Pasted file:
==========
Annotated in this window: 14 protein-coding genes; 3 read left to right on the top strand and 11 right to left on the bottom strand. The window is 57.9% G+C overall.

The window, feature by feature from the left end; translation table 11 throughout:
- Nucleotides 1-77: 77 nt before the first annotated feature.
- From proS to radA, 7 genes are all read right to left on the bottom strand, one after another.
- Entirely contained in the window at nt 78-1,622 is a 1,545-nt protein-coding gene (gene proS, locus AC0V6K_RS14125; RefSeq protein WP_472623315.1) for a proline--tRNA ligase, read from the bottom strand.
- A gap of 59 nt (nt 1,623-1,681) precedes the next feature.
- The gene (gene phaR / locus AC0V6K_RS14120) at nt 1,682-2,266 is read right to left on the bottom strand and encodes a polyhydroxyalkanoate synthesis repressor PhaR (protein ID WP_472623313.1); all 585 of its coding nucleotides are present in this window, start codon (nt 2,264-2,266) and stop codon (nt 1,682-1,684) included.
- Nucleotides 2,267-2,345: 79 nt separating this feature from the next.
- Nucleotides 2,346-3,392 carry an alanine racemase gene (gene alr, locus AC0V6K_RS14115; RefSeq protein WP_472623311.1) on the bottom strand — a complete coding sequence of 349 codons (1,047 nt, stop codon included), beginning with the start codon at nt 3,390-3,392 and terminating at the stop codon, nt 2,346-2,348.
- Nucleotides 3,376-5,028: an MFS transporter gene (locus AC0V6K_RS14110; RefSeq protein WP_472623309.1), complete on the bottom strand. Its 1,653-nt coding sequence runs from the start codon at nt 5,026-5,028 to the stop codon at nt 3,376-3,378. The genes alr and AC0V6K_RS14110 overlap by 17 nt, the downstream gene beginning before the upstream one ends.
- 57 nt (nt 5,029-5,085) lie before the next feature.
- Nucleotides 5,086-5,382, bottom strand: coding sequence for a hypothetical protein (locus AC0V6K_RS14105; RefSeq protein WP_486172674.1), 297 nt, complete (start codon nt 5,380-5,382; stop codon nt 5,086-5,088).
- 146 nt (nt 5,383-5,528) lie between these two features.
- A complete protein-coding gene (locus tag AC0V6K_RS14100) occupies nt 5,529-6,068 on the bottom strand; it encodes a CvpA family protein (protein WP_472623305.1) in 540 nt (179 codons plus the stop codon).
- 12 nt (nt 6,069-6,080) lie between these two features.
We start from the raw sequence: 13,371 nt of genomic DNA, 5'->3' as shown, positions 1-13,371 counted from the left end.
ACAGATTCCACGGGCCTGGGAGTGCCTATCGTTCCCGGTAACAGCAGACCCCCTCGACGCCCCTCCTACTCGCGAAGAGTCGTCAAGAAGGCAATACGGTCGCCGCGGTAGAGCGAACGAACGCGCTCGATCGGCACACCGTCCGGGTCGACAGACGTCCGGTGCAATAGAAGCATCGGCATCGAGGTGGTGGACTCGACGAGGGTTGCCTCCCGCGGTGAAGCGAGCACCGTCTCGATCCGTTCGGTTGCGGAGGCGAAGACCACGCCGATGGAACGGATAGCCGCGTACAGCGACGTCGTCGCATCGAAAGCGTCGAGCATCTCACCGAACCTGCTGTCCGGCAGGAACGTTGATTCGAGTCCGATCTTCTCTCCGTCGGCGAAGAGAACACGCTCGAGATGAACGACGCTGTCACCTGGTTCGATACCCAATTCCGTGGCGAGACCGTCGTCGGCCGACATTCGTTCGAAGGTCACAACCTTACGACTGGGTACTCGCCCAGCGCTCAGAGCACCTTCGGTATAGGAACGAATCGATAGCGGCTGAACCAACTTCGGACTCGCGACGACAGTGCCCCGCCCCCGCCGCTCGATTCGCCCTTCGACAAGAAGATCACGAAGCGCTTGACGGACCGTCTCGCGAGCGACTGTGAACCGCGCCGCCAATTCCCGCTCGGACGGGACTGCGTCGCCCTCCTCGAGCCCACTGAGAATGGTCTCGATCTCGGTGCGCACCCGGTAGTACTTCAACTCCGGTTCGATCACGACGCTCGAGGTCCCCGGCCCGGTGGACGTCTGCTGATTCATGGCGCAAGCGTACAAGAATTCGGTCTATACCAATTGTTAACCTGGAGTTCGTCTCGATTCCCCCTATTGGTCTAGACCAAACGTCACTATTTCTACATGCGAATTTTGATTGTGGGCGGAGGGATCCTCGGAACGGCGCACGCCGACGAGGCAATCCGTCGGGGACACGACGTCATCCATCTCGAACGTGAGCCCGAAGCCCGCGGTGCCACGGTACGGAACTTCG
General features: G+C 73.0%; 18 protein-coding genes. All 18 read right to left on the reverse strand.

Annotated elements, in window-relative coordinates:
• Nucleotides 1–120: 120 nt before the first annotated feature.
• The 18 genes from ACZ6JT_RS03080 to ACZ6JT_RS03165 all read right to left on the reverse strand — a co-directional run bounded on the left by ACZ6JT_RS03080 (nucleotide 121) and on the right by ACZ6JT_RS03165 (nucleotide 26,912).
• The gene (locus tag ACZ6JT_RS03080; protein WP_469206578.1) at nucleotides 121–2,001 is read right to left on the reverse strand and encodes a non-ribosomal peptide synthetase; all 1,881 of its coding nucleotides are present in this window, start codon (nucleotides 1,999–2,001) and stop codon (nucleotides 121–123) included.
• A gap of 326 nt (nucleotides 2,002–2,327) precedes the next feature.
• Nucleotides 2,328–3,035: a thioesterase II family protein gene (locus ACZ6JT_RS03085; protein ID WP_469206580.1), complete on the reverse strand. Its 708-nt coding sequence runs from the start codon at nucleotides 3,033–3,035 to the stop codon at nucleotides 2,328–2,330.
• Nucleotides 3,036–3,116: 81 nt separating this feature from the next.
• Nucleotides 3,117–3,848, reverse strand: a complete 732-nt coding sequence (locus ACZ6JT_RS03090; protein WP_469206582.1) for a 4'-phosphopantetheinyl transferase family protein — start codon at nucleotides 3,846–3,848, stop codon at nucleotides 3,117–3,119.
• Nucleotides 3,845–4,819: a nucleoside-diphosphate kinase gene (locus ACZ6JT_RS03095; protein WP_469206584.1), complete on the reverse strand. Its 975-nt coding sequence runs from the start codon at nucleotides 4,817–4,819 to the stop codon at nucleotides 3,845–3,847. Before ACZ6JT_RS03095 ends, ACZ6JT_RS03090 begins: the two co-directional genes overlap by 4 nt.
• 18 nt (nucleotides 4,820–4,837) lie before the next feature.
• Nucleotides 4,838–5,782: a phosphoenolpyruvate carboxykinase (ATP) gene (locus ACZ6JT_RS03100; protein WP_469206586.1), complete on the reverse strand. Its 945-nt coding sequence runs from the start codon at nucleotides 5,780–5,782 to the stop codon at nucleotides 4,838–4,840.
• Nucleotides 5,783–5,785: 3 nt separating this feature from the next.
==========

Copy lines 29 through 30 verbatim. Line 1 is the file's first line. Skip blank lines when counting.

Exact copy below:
• Nucleotides 4,838–5,782: a phosphoenolpyruvate carboxykinase (ATP) gene (locus ACZ6JT_RS03100; protein WP_469206586.1), complete on the reverse strand. Its 945-nt coding sequence runs from the start codon at nucleotides 5,780–5,782 to the stop codon at nucleotides 4,838–4,840.
• Nucleotides 5,783–5,785: 3 nt separating this feature from the next.